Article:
Zombie Phishing: A Response

Digitally Vicarious
Jan 3, 2020 · 4 min read
Photo by Chris Hall on Unsplash

An earlier article that I authored outlined, at a high level, the phishing (and more specifically, “Zombie Phishing”) attack that some organisations had fallen victim to. Many of these were large, well-known (and in some instances) international. Of particular interest were some schools, colleges, and Universities as, from my perspective, many in the education sector were stung in part because many of them talk to each other to share information. A big difference here was that unlike it being spread employee to employee like many phishing attacks, this one also bombarded parents and students.

Further to that article, we would like to share some advice around the actions taken by a number of victims regarding how they addressed the matter. A big “Thank You!” to my colleague Michael Fleming at Data#3 for his great input that’s been so valuable in creating this article.

How did this begin?

The victims of this particular Zombie Phishing attack receive emails (often from multiple senders) with a link and legitimate-looking content — such as the sender’s corporate, school, or personal logo. Believing it was real, some users clicked on the link which redirected them to a website with additional sender branding, prompting for the victim to enter their user name and password — which many did.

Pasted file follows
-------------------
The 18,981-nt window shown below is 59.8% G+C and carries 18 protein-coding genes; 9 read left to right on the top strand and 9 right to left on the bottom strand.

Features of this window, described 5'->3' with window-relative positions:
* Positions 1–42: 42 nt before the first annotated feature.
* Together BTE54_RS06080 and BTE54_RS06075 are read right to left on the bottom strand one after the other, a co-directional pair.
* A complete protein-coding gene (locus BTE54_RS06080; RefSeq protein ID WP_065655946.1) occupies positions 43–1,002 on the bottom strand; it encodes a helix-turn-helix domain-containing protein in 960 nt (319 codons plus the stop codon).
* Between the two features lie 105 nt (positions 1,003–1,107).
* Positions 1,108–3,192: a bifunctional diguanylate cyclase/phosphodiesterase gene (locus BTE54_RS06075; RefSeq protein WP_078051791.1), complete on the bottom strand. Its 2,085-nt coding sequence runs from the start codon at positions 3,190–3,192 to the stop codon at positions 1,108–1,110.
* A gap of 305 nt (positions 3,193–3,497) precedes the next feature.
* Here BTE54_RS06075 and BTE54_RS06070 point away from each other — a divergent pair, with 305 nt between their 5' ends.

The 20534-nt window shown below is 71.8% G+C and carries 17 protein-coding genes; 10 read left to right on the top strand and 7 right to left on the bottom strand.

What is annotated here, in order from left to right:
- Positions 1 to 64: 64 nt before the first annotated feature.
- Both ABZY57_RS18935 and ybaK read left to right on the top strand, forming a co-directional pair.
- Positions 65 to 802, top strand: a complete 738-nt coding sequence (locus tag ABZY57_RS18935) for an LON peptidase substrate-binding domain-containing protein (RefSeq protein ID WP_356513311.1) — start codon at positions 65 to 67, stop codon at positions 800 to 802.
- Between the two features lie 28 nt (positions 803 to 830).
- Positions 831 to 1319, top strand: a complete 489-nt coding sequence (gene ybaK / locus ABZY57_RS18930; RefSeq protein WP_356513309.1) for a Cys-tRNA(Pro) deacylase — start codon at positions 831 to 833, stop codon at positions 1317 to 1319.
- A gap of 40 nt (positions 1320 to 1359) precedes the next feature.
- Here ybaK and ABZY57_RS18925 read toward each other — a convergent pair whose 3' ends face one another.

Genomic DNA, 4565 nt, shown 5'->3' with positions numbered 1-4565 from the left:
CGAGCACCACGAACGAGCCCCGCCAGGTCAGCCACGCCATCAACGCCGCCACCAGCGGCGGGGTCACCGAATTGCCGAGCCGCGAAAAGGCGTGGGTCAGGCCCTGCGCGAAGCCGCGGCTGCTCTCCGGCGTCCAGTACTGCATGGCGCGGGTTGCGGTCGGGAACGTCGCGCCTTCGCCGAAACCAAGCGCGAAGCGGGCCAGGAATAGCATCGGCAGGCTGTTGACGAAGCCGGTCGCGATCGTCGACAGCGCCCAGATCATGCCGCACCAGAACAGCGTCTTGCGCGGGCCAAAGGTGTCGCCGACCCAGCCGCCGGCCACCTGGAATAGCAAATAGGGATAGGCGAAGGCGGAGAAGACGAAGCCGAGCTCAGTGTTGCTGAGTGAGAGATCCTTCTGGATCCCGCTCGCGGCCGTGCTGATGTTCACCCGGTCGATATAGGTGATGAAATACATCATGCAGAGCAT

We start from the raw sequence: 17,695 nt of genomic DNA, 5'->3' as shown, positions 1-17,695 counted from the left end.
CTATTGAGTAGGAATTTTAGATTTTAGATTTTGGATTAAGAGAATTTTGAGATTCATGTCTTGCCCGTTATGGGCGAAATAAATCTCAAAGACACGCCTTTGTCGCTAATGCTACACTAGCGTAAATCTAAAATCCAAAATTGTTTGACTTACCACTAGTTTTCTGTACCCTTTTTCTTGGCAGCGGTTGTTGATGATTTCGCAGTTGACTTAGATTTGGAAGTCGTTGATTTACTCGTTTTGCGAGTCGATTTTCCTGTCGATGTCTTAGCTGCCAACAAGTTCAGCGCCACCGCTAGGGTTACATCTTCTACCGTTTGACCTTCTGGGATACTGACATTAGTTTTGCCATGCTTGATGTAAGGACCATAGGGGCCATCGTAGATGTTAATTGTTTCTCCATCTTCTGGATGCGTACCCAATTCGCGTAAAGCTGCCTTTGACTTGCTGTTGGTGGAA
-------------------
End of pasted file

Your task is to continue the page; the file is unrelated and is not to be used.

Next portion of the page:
Without going into too much detail, after entering the victim’s credentials, the attack appears to have used the compromised credentials to leverage the address book and contact list to forward the phishing email onto all internal and external contacts, substituting the content, such as crests and logos, for those of the victim.

How do I manage this?

In some instances, a mail flow rule was created that would prevent future reception of that email as it would inevitably come from others within the same organisation that had been compromised or from others outside the organisation that have also fallen victim. While this may not deal with mutated versions, it controls the immediate threat as an attacker would need to manually intervene to modify the headers sufficiently to circumvent the rule and re-launch the attack. That said, others can do similar and similar variants exist — many with different subjects and spelling.

Another mitigation involved creating a conditional access rule to block access to Exchange Online, SharePoint, OneDrive, and other linked services and applications for anyone outside of the victim’s country. Provided that overseas access isn’t needed and exceptions can be created and managed securely, geoblocking is a powerful countermeasure. I’m unsure how it stands up against a foreign entity using a proxy located in the country of its victim.

Now that we have reacted, what next?

Once the immediate threat was mitigated, a thorough search was undertaken to find and purge malicious mail items with the matching content from mailboxes. This resulted in hundreds, thousands, and in some cases, tens of thousands of items found and purged from mailboxes. Ideally, this prevents someone from re-opening the message and re-igniting the fire.